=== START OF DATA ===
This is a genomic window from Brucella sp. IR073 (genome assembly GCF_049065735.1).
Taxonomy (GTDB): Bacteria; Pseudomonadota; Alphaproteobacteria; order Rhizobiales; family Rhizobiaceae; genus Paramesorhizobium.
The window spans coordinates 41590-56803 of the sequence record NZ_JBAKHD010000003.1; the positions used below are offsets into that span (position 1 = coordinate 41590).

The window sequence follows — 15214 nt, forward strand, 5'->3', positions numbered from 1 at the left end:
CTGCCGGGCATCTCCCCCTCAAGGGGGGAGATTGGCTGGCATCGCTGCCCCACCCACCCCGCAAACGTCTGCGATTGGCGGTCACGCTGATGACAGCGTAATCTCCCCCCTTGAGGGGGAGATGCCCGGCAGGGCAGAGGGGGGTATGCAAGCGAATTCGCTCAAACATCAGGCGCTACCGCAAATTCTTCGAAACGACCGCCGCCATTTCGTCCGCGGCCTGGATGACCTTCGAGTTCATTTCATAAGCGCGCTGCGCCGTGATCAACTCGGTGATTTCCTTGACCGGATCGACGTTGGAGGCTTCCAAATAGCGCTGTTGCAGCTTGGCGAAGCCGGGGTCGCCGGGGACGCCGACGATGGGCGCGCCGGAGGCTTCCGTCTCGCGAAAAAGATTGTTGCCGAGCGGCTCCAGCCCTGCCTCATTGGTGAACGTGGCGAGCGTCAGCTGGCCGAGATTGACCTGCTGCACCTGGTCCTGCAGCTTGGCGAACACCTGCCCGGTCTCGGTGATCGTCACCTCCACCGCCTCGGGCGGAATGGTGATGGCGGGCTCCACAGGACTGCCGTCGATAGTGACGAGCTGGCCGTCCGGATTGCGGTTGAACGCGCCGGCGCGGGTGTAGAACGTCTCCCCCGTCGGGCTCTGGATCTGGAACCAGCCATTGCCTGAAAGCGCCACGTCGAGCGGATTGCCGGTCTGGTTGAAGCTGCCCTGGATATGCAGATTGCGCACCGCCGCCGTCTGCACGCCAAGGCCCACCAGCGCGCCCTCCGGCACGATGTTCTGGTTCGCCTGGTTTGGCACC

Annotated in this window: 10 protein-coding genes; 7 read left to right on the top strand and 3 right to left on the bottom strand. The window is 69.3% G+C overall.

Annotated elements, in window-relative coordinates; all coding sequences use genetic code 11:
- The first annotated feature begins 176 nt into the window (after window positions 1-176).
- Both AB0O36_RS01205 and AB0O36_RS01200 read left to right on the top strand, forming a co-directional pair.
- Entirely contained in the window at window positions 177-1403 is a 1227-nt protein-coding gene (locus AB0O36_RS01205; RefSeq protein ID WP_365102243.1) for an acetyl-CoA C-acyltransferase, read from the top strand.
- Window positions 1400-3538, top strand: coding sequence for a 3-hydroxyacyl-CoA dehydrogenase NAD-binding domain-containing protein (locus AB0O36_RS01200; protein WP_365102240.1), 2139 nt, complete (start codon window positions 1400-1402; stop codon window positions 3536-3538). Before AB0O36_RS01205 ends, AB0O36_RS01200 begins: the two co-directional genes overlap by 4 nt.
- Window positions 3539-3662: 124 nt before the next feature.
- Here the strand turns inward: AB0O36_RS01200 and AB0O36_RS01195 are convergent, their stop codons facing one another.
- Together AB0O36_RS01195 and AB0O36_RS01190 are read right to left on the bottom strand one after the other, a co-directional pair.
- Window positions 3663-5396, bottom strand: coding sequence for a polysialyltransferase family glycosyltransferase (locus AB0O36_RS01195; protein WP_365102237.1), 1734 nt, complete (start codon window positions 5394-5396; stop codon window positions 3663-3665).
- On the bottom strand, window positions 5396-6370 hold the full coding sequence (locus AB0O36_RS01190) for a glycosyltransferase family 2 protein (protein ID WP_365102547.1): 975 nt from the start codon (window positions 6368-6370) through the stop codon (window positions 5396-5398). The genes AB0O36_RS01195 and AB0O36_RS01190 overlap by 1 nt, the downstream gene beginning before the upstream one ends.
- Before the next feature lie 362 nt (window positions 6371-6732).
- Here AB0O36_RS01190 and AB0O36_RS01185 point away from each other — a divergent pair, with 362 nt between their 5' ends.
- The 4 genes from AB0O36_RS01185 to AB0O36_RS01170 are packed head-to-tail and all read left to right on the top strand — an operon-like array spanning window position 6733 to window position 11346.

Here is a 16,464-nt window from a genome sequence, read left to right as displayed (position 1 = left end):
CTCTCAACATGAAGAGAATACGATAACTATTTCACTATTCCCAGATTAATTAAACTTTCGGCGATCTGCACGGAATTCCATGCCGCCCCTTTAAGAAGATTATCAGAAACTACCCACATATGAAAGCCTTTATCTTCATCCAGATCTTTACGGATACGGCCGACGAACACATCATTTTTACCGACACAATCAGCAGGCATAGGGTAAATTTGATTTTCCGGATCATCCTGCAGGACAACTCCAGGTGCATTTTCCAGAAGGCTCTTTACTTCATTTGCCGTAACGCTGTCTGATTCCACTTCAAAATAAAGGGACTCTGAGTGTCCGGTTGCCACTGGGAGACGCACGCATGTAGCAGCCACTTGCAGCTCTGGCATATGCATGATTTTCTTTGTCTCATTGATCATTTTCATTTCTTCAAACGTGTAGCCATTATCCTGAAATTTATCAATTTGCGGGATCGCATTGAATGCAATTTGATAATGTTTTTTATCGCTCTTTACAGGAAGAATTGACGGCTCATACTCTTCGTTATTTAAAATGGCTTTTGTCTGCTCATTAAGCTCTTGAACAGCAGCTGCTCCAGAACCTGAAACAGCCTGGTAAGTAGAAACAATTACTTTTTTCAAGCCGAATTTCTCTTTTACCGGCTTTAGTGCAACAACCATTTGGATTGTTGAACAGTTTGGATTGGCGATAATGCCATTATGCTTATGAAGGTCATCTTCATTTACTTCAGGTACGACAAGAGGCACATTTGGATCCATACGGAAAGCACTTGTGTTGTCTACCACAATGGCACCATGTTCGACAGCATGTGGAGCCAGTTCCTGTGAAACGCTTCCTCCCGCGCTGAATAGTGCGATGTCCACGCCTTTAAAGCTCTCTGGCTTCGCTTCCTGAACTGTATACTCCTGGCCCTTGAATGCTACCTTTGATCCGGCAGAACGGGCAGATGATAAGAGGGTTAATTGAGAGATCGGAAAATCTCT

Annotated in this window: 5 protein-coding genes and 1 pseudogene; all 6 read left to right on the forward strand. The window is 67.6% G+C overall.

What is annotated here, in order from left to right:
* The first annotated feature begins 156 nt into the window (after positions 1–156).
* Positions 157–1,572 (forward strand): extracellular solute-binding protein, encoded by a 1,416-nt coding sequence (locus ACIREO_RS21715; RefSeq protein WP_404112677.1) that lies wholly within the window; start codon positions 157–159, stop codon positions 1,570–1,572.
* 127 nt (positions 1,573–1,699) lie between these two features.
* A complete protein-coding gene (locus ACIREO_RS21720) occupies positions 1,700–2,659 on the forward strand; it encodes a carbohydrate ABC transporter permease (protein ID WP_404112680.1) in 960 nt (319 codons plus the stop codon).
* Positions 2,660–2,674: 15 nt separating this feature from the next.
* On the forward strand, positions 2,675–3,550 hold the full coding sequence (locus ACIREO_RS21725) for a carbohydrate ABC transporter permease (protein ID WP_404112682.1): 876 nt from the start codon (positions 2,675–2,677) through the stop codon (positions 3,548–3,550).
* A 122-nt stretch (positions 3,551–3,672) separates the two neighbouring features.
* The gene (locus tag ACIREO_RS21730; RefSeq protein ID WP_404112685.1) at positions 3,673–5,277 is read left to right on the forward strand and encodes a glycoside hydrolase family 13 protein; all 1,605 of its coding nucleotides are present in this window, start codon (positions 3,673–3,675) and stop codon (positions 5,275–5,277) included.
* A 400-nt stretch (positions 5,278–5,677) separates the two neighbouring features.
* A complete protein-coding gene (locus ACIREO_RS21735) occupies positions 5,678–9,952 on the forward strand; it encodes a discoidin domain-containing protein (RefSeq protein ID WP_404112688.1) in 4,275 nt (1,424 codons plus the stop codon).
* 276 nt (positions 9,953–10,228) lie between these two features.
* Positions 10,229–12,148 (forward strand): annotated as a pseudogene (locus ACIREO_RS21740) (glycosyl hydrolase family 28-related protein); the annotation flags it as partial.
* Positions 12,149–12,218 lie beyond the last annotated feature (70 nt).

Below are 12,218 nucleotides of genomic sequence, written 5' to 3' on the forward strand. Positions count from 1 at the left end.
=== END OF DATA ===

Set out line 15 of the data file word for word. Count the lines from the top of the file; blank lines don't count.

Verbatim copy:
- Window positions 3663-5396, bottom strand: coding sequence for a polysialyltransferase family glycosyltransferase (locus AB0O36_RS01195; protein WP_365102237.1), 1734 nt, complete (start codon window positions 5394-5396; stop codon window positions 3663-3665).